Ms. Santillán added that the proposal ignores one of the two statutory objectives of bilingual-education programs funded under Title VII of the law: to help children “to meet grade-promotion and graduation standards.” Instead, the language concentrates only on the objective of achieving “full proficiency in English.”

“Since the Bilingual Education Act has never reached more than 10 percent of the potential eligible student population, we question the narrowing of [that] population,” commented Augustus F. Hawkins, the Democratic chairman of the House Education and Labor Committee, and William F. Goodling, the panel’s second-ranking Republican.

The committee, which rewrote the act two years ago, is seen as unlikely to sit still for any major reinterpretations of the law when the final regulations are issued--probably in early April, according to an OBEMLA official.

Mr. Trasvina added: “We’re fully prepared to take the litigation route to make sure the department follows the law. The Secretary may be different this year, but the law isn’t.”

At a press briefing last week on 1987 budget proposals, Mr. Bennett responded to the charge that he wants to “dismantle” the bilingual-education program, saying, “As I have said continually and emphatically, we will maintain our $143-million bilingual-education effort.” The proposed figure is the same as the 1986 spending level.

Organized Efforts

A majority of the comments came from outside the educational community, apparently reflecting organized efforts on both sides of the issue. Two groups generated the bulk of these responses: Cherokee Indians in eastern Oklahoma, who wrote several hundred letters to protest a provision they interpret as prohibiting bilingual-education grants to Native American programs, and the U.S. English group.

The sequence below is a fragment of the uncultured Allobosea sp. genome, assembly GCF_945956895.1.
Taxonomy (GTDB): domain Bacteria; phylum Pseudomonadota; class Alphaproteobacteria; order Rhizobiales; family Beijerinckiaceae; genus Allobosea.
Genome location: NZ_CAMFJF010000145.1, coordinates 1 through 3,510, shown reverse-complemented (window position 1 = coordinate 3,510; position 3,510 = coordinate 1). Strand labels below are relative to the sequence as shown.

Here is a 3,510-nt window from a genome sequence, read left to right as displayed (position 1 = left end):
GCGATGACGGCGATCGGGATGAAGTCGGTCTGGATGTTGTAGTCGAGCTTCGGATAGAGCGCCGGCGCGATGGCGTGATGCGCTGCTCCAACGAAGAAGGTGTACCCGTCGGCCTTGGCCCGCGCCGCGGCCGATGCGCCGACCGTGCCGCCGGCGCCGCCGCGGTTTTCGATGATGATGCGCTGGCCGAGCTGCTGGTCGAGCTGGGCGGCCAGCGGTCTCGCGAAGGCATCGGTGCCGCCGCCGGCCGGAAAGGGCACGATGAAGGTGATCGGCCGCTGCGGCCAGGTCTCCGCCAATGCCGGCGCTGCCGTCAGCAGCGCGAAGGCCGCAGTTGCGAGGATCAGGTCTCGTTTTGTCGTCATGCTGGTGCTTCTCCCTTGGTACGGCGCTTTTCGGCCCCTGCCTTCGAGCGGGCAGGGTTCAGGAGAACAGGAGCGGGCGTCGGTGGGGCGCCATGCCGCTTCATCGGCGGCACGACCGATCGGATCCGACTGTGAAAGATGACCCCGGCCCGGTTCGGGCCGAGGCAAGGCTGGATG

The Cherokees were reacting to a proposed change in the definition of “limited English proficiency” that would link it to use of a “home language” other than English. Many Native American children now considered L.E.P. come from homes where English is spoken--a classification the Congress authorized in its 1978 amendments to the bilingual law.

“I am a concerned parent,” wrote Alvin Beaver of Bunch, Okla., “who is against the change’ in bilingual education. Please leave it the way it is. It is our right to have our culture in the classroom.”

Many responses inspired by U.S. English, identifiable because they repeated catch phrases and passages from the group’s own formal comments, expressed frustration with the growth of non-English-speaking populations. This view is exemplified by the following comment from Rolling Hills, Calif.:

“We appreciate the constructive approach the Department of Education is taking .... We in Southern California are overrun with all sorts of aliens, Asian, Spanish, Cuban, Middle East and it is an insurmountable task if these millions are not required to learn English as the basic language-many are illerate [sic] in their native language.”

“We fear that bilingual education will result in a dual language system as now exists in Canada--English and French--and it just won’t work.”

Educators Respond

Only a handful of school-district officials, teachers, and representatives of state education departments submitted their views before the comment period ended Jan. 28.

“I think the districts are very much afraid,” said James J. Lyons, legislative counsel of N.A.B.E., citing the high priority the Reagan Administration has given to its bilingual “initiative.” With only about one-third of bilingual programs funded each year, districts fear that speaking out could destroy their chances to win grants, he said.

The educators who responded, as groups and individuals, were roughly split between critics and defenders of “transitional bilingual education.” Under the act, 96 percent of total grant funds must be awarded to support this methodology.

Some district officials, such as Dan G. Lunsford, superintendent of the Orange County (N.C.) Schools, welcomed the idea of “greater flexibility” in meeting the needs of L.E.P. students. But at the same time, he opposed a proposal that districts assume greater responsibility for future financing.